They are big, bold and beautiful. And they are taking part in what is likely to be Singapore's first plus-size beauty pageant.
The contestants for Miss & Ms Amazing must weigh at least 80kg and possess a big personality and confidence to go with it.
The contest, which is open to single and married women, has attracted 40 contestants aged between 19 and 43 since registration began in February. It is organised by TKS and Sons, which also organises the Miss Teen Singapore, Little Miss Singapore and Elite Mrs Singapore contests.
Ms Beverly Tan, 29, founder of TKS and Sons, said she came up with a plus-size pageant to give big women a platform to show off their beauty.
She says: 'This pageant will redefine the meaning of beauty. There are many good-looking plus-size women in Singapore and this is a chance for them to show people they have what it takes to be a beauty queen.'
The contest has attracted women from all walks of life - students, pre-school teachers, entrepreneurs, sales managers and housewives.
One of them is Madam Karen Foo, 40, a counsellor and therapist, who stands at 1.65m and weighs 92kg. The mother of three says: 'I joined the contest out of vanity. I want to be part of this inaugural pageant that celebrates plus-size women.'
She was not always this confident. When she was a teenager, she struggled to be accepted by her peers.
She recalls: 'I was often rejected by my peers based on my larger physique and was treated with little respect. There is a misconception that bigger girls are ugly, lazy and unhealthy. My well-meaning friends and relatives said I had to lose weight or I would never get a man to marry me.'
She went through a slimming programme in her 20s but she did not lose weight.
She adds: 'Finally, I told myself that I have to accept the way I look and move on. Why should I sit around and mope?'
She got divorced in 2005 and remarried last year. Her second husband, Mr Mark Evers, is a technical project manager. He is Dutch and they met through an online chat. When they became friends, she told him that she is a plus-size woman.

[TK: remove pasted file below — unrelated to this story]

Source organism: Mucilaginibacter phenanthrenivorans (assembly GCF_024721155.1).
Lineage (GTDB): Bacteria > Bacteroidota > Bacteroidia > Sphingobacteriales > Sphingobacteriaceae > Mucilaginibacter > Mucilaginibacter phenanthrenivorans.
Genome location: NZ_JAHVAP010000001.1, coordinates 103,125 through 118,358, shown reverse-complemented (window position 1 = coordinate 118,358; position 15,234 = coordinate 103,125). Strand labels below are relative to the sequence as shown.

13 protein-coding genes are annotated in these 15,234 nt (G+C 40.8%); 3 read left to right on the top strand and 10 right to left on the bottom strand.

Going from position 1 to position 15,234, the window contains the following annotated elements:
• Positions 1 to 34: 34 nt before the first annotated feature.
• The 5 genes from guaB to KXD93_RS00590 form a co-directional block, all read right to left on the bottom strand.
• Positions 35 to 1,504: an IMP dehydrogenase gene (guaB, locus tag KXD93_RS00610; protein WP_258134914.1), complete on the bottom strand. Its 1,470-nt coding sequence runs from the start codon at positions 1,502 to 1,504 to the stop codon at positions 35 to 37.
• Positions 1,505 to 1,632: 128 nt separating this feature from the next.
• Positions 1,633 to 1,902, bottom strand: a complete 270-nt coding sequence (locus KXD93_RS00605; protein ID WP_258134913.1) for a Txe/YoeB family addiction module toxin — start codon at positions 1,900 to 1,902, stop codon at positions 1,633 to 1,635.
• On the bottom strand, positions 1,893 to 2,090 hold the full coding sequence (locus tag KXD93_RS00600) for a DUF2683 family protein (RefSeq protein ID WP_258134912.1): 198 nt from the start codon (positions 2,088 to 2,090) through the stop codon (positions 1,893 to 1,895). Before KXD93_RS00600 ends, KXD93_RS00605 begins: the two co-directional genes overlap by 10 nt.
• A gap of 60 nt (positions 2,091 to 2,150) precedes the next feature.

She has two children from her first marriage, aged 11 and seven, and a six-year-old stepson.
Mr Evers, 40, says: 'I told Karen that she was really hot when I met her for the first time. I fell in love with her independent spirit and vivacious personality.'
The contest heats will be held over two weekends in June at a shopping mall where contestants will vie for the Best Interview and Catwalk Awards.
At the finals on July 17, all 50 contestants will perform in a dance segment and parade in casual wear and evening gowns.
But Ms Tan says they will not be wearing swimsuits as some women might find the idea of wearing a swimsuit in public too intimidating.
Personal development and grooming experts interviewed welcome the contest. Ms Genecia Luo, founder of InQueenz, a personality development and training academy, says: 'Size doesn't determine one's worth and beauty. Oprah Winfrey and Queen Latifah are beautiful big women who continue to make significant strides in what they do.
'I believe the pageant's aim is to encourage plus-size women to be comfortable in their own skin.'
The pageant will also boost the confidence of plus-size women here, adds former beauty queen Teo Ser Lee. She runs image and business etiquette consultancy Protocol Academy.
'These contestants have already shown that they have more confidence than many slimmer beauty contestants,' she says. 'The fact that they are stepping up on stage to show who they are is admirable.'
Get to know some of the contestants
This article was first published in The Sunday Times.